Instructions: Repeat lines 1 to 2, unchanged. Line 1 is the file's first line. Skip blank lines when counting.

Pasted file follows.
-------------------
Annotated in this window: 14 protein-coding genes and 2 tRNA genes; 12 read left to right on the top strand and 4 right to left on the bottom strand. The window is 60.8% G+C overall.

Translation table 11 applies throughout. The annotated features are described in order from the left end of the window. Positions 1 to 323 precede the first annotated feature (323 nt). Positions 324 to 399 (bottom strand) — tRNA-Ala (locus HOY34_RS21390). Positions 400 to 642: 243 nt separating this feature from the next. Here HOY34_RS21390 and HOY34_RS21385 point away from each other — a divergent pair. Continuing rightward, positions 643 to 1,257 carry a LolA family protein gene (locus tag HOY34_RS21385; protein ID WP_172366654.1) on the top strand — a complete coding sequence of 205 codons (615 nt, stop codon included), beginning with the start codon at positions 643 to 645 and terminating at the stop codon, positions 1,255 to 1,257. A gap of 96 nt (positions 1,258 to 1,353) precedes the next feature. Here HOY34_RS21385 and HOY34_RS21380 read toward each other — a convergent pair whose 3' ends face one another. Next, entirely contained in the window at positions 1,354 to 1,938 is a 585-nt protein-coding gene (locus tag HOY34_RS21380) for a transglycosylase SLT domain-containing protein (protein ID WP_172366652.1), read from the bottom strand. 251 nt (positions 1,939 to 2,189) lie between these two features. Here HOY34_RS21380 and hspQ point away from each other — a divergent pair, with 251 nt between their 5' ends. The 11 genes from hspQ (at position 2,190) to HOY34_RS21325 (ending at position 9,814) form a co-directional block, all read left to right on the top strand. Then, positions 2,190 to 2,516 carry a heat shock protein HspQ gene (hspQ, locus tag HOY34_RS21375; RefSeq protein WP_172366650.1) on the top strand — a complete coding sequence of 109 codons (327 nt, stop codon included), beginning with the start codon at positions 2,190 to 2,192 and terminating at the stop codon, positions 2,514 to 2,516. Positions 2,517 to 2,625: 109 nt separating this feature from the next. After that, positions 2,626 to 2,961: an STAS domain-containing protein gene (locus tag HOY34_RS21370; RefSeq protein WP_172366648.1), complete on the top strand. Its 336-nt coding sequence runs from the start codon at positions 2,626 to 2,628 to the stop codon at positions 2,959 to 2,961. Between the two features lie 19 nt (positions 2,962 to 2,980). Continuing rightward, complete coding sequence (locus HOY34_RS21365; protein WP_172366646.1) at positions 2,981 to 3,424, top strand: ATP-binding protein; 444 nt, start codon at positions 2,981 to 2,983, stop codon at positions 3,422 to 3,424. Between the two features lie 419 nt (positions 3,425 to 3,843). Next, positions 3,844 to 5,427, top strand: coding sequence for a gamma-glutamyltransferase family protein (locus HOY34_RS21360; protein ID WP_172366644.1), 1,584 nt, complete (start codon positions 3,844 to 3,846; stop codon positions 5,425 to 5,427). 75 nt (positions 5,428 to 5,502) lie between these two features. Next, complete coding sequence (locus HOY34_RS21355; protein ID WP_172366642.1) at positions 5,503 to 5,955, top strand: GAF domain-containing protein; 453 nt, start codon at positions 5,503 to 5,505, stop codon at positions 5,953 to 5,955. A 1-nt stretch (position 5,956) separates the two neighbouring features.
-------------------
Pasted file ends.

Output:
Annotated in this window: 14 protein-coding genes and 2 tRNA genes; 12 read left to right on the top strand and 4 right to left on the bottom strand. The window is 60.8% G+C overall.

Translation table 11 applies throughout. The annotated features are described in order from the left end of the window. Positions 1 to 323 precede the first annotated feature (323 nt). Positions 324 to 399 (bottom strand) — tRNA-Ala (locus HOY34_RS21390). Positions 400 to 642: 243 nt separating this feature from the next. Here HOY34_RS21390 and HOY34_RS21385 point away from each other — a divergent pair. Continuing rightward, positions 643 to 1,257 carry a LolA family protein gene (locus tag HOY34_RS21385; protein ID WP_172366654.1) on the top strand — a complete coding sequence of 205 codons (615 nt, stop codon included), beginning with the start codon at positions 643 to 645 and terminating at the stop codon, positions 1,255 to 1,257. A gap of 96 nt (positions 1,258 to 1,353) precedes the next feature. Here HOY34_RS21385 and HOY34_RS21380 read toward each other — a convergent pair whose 3' ends face one another. Next, entirely contained in the window at positions 1,354 to 1,938 is a 585-nt protein-coding gene (locus tag HOY34_RS21380) for a transglycosylase SLT domain-containing protein (protein ID WP_172366652.1), read from the bottom strand. 251 nt (positions 1,939 to 2,189) lie between these two features. Here HOY34_RS21380 and hspQ point away from each other — a divergent pair, with 251 nt between their 5' ends. The 11 genes from hspQ (at position 2,190) to HOY34_RS21325 (ending at position 9,814) form a co-directional block, all read left to right on the top strand. Then, positions 2,190 to 2,516 carry a heat shock protein HspQ gene (hspQ, locus tag HOY34_RS21375; RefSeq protein WP_172366650.1) on the top strand — a complete coding sequence of 109 codons (327 nt, stop codon included), beginning with the start codon at positions 2,190 to 2,192 and terminating at the stop codon, positions 2,514 to 2,516. Positions 2,517 to 2,625: 109 nt separating this feature from the next. After that, positions 2,626 to 2,961: an STAS domain-containing protein gene (locus tag HOY34_RS21370; RefSeq protein WP_172366648.1), complete on the top strand. Its 336-nt coding sequence runs from the start codon at positions 2,626 to 2,628 to the stop codon at positions 2,959 to 2,961. Between the two features lie 19 nt (positions 2,962 to 2,980). Continuing rightward, complete coding sequence (locus HOY34_RS21365; protein WP_172366646.1) at positions 2,981 to 3,424, top strand: ATP-binding protein; 444 nt, start codon at positions 2,981 to 2,983, stop codon at positions 3,422 to 3,424. Between the two features lie 419 nt (positions 3,425 to 3,843). Next, positions 3,844 to 5,427, top strand: coding sequence for a gamma-glutamyltransferase family protein (locus HOY34_RS21360; protein ID WP_172366644.1), 1,584 nt, complete (start codon positions 3,844 to 3,846; stop codon positions 5,425 to 5,427). 75 nt (positions 5,428 to 5,502) lie between these two features. Next, complete coding sequence (locus HOY34_RS21355; protein ID WP_172366642.1) at positions 5,503 to 5,955, top strand: GAF domain-containing protein; 453 nt, start codon at positions 5,503 to 5,505, stop codon at positions 5,953 to 5,955. A 1-nt stretch (position 5,956) separates the two neighbouring features.